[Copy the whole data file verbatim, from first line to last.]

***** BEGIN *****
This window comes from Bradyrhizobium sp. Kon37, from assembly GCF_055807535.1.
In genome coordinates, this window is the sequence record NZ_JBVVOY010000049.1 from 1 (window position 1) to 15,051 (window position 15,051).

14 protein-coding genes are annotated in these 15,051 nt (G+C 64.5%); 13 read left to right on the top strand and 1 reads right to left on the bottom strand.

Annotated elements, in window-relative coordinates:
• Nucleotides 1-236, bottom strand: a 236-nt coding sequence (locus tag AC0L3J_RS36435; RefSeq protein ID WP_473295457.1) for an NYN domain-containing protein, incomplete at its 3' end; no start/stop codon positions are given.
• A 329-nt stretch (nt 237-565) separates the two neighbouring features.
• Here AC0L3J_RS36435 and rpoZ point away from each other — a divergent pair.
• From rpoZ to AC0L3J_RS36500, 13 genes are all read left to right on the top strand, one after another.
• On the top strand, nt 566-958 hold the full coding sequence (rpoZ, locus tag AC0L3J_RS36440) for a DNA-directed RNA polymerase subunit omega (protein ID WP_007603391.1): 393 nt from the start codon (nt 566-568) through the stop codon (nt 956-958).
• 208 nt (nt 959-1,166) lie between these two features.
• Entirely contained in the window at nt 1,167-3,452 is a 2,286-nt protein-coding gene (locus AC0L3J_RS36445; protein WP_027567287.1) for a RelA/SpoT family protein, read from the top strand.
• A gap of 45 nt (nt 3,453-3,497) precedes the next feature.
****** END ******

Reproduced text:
This window comes from Bradyrhizobium sp. Kon37, from assembly GCF_055807535.1.
In genome coordinates, this window is the sequence record NZ_JBVVOY010000049.1 from 1 (window position 1) to 15,051 (window position 15,051).

14 protein-coding genes are annotated in these 15,051 nt (G+C 64.5%); 13 read left to right on the top strand and 1 reads right to left on the bottom strand.

Annotated elements, in window-relative coordinates:
• Nucleotides 1-236, bottom strand: a 236-nt coding sequence (locus tag AC0L3J_RS36435; RefSeq protein ID WP_473295457.1) for an NYN domain-containing protein, incomplete at its 3' end; no start/stop codon positions are given.
• A 329-nt stretch (nt 237-565) separates the two neighbouring features.
• Here AC0L3J_RS36435 and rpoZ point away from each other — a divergent pair.
• From rpoZ to AC0L3J_RS36500, 13 genes are all read left to right on the top strand, one after another.
• On the top strand, nt 566-958 hold the full coding sequence (rpoZ, locus tag AC0L3J_RS36440) for a DNA-directed RNA polymerase subunit omega (protein ID WP_007603391.1): 393 nt from the start codon (nt 566-568) through the stop codon (nt 956-958).
• 208 nt (nt 959-1,166) lie between these two features.
• Entirely contained in the window at nt 1,167-3,452 is a 2,286-nt protein-coding gene (locus AC0L3J_RS36445; protein WP_027567287.1) for a RelA/SpoT family protein, read from the top strand.
• A gap of 45 nt (nt 3,453-3,497) precedes the next feature.